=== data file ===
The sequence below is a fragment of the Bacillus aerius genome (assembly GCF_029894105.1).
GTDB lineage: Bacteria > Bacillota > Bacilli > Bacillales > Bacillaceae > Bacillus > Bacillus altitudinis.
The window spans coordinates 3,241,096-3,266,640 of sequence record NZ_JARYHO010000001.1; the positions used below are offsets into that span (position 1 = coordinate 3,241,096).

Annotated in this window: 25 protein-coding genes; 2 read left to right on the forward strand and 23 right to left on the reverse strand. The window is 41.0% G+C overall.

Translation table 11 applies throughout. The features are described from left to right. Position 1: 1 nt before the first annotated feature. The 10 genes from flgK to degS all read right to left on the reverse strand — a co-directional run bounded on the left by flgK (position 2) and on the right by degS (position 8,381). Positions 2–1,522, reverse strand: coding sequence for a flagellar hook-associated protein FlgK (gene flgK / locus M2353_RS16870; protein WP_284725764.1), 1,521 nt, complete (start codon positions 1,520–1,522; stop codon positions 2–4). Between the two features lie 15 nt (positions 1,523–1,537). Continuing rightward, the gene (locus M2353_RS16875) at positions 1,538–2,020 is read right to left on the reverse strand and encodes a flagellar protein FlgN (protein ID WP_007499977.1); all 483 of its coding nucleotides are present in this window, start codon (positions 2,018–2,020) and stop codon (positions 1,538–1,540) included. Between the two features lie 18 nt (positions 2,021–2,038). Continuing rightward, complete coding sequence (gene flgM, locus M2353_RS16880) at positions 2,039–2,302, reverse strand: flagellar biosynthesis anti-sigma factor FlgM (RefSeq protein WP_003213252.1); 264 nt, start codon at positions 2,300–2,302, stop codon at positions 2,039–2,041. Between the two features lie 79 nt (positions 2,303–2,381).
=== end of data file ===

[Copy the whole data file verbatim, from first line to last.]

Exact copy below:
The sequence below is a fragment of the Bacillus aerius genome (assembly GCF_029894105.1).
GTDB lineage: Bacteria > Bacillota > Bacilli > Bacillales > Bacillaceae > Bacillus > Bacillus altitudinis.
The window spans coordinates 3,241,096-3,266,640 of sequence record NZ_JARYHO010000001.1; the positions used below are offsets into that span (position 1 = coordinate 3,241,096).

Annotated in this window: 25 protein-coding genes; 2 read left to right on the forward strand and 23 right to left on the reverse strand. The window is 41.0% G+C overall.

Translation table 11 applies throughout. The features are described from left to right. Position 1: 1 nt before the first annotated feature. The 10 genes from flgK to degS all read right to left on the reverse strand — a co-directional run bounded on the left by flgK (position 2) and on the right by degS (position 8,381). Positions 2–1,522, reverse strand: coding sequence for a flagellar hook-associated protein FlgK (gene flgK / locus M2353_RS16870; protein WP_284725764.1), 1,521 nt, complete (start codon positions 1,520–1,522; stop codon positions 2–4). Between the two features lie 15 nt (positions 1,523–1,537). Continuing rightward, the gene (locus M2353_RS16875) at positions 1,538–2,020 is read right to left on the reverse strand and encodes a flagellar protein FlgN (protein ID WP_007499977.1); all 483 of its coding nucleotides are present in this window, start codon (positions 2,018–2,020) and stop codon (positions 1,538–1,540) included. Between the two features lie 18 nt (positions 2,021–2,038). Continuing rightward, complete coding sequence (gene flgM, locus M2353_RS16880) at positions 2,039–2,302, reverse strand: flagellar biosynthesis anti-sigma factor FlgM (RefSeq protein WP_003213252.1); 264 nt, start codon at positions 2,300–2,302, stop codon at positions 2,039–2,041. Between the two features lie 79 nt (positions 2,303–2,381).